Nicaragua formally charged today that the U.S. National Security Council is guiding strategy and choosing the military targets of the counterrevolutionary guerrillas fighting to overthrow the Sandinista government.

Carlos Arguello, Nicaragua's chief counsel and ambassador to the Netherlands, contended that this year the administration has assumed an ever greater role in orchestrating attacks by the rebel forces, known as contras, or counterrevolutionaries.

Arguello, speaking before the International Court of Justice at the start of hearings against the United States for alleged involvement in military actions against the Sandinistas, said his country would produce witnesses and documents "to prove beyond a doubt that the U.S. government has set justice aside and is guilty of state terrorism."

The United States announced in January a boycott of the proceedings after the court, known informally as the World Court, ruled last November that it held jurisdiction and would hear the merits of the case. Washington had argued in vain that Nicaragua never previously recognized the court's authority and was now seeking to exploit the forum for propaganda purposes.

Saying, "the seat of justice is definitely empty in the United States," Arguello told the court's 14 judges: "Your authority is being challenged by a superpower that wishes to set law aside in order to have a free hand for destroying a small nation."

Despite the absence of U.S. legal representatives, Nicaragua will not be awarded the case by default and must persuade the court of the validity of its claims. If the court decides in its favor, Nicaragua will then seek financial compensation for the damage inflicted by anti-Sandinista forces.

Arguello charged that White House involvement in the contras' military actions has become so evident lately that, "in effect, the commander in chief of the U.S. armed forces is also the commander in chief of the contra forces."

Arguello introduced a sworn affidavit from Edgar Chamorro, a former leader of the Nicaragua Democratic Force, the largest contra group. Chamorro's statement described detailed meetings with members of the Central Intelligence Agency and the National Security Council.

He recalled an encounter in May 1984 with Ronald F. Lehman, an NSC aide, who assured him that after the 1984 election President Reagan "would publicly endorse our effort to remove the Sandinistas from power and see to it that we received all the support that was necessary for that purpose."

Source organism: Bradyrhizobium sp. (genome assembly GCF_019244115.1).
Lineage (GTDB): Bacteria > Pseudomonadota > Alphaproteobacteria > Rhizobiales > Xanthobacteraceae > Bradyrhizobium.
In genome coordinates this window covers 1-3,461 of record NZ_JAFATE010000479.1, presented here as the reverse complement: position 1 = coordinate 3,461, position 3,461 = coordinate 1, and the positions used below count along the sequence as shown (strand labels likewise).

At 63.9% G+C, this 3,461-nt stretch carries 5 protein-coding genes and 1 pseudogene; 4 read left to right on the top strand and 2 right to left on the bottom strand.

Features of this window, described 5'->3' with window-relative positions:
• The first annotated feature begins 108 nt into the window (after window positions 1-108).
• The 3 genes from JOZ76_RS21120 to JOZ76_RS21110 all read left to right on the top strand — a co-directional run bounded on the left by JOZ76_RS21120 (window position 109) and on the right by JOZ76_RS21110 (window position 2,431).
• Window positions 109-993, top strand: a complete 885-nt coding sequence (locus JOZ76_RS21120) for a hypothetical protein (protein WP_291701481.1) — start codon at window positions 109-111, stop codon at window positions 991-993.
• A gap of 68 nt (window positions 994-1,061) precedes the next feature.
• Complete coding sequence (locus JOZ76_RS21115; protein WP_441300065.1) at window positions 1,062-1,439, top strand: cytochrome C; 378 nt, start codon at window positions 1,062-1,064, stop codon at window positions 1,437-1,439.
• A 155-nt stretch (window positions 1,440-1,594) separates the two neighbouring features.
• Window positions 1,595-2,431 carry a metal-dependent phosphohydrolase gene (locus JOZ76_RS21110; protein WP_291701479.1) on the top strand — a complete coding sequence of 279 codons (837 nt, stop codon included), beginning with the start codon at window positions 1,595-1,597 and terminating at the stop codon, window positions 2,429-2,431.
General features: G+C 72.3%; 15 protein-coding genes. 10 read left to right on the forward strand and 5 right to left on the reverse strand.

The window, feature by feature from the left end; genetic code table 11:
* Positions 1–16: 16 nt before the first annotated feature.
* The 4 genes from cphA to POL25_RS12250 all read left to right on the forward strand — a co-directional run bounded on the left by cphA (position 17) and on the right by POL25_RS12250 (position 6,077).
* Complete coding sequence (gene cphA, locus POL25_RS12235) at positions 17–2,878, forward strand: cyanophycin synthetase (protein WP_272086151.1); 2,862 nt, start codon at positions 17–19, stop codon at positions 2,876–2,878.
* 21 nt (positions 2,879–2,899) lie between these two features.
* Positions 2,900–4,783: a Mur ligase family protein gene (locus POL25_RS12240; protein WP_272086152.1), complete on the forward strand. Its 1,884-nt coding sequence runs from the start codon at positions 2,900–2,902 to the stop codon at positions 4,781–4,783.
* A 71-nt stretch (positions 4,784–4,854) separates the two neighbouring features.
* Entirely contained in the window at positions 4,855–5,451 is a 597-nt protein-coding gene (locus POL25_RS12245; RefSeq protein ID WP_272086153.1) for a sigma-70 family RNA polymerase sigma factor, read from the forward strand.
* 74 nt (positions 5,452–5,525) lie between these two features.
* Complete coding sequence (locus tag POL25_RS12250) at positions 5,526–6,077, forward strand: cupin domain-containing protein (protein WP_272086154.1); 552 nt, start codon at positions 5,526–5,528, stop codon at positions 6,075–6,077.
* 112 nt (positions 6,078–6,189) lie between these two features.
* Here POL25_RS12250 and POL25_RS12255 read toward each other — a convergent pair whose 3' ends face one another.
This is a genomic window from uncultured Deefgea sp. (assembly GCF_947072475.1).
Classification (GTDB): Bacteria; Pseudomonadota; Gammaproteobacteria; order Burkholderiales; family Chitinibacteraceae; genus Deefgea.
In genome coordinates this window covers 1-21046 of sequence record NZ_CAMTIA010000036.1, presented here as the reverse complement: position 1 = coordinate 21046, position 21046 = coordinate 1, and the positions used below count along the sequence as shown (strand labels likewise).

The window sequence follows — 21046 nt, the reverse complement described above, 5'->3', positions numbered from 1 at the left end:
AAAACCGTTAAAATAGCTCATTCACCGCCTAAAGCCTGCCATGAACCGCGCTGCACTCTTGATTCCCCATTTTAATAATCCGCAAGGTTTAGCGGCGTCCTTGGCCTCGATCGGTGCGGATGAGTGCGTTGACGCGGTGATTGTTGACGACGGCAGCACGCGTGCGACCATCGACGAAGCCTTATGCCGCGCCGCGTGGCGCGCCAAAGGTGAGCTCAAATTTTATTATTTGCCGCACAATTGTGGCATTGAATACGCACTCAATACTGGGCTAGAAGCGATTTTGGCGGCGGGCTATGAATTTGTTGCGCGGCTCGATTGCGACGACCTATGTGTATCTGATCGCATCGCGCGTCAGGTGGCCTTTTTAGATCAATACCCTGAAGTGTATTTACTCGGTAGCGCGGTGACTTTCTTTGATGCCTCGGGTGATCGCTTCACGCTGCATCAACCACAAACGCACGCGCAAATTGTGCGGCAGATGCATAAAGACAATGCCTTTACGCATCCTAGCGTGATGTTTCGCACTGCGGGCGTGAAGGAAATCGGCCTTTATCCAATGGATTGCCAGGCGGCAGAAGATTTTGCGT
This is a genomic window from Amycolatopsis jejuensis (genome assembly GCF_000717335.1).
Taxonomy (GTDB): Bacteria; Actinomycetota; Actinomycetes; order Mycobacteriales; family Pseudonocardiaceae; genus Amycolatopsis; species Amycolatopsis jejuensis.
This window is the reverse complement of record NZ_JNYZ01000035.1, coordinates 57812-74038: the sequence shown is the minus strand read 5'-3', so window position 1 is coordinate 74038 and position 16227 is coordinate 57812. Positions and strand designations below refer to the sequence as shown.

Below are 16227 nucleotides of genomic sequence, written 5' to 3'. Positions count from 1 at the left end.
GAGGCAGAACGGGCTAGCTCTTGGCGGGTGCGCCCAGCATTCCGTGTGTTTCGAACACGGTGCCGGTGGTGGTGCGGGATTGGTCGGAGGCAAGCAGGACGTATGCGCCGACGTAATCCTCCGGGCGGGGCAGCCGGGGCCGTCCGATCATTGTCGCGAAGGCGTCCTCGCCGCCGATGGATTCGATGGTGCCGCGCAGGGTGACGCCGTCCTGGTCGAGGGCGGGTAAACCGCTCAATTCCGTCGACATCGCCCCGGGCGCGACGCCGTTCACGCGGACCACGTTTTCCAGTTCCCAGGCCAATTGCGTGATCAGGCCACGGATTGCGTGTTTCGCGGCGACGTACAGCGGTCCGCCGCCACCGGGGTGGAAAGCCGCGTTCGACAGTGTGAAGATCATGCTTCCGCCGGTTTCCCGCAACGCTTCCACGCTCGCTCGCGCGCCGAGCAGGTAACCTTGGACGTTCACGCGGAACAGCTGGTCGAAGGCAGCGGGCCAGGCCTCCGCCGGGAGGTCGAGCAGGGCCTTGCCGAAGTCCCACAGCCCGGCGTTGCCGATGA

Nicaragua's legal team plans to emphasize the more active involvement by the U.S. government in exerting military pressure on the Sandinistas despite an earlier court order to desist from the threats or use of force, according to Abram Chayes, a Harvard law professor and former State Department legal adviser who is serving as counsel for the Sandinista government.

The first witness brought by Nicaragua today was Commander Luis Carrion, the country's deputy interior minister, who is also the Sandinista commander in charge of the military region where most of the fighting has occurred.

Carrion said that since the United States began organizing contra attacks in December 1981, the rebels have doubled in strength to 7,000 soldiers equipped, trained and paid largely by the U.S. government. President Reagan said in February that there were 15,000 rebels fighting the Sandinistas.

In the past two years, Carrion said, American or Latin American agents hired by the CIA had participated in several attacks, including the sabotage of an oil storage depot at the Pacific port of Corinto that required the evacuation of 20,000 persons. He accused CIA agents also of blowing up a major oil pipeline and staging air attacks with combat planes and helicopters.

In an assessment of the human cost, Carrion said 3,886 persons have been killed and 4,731 wounded in contra attacks since they began nearly four years ago. Property damage, he said, is estimated to be $375 million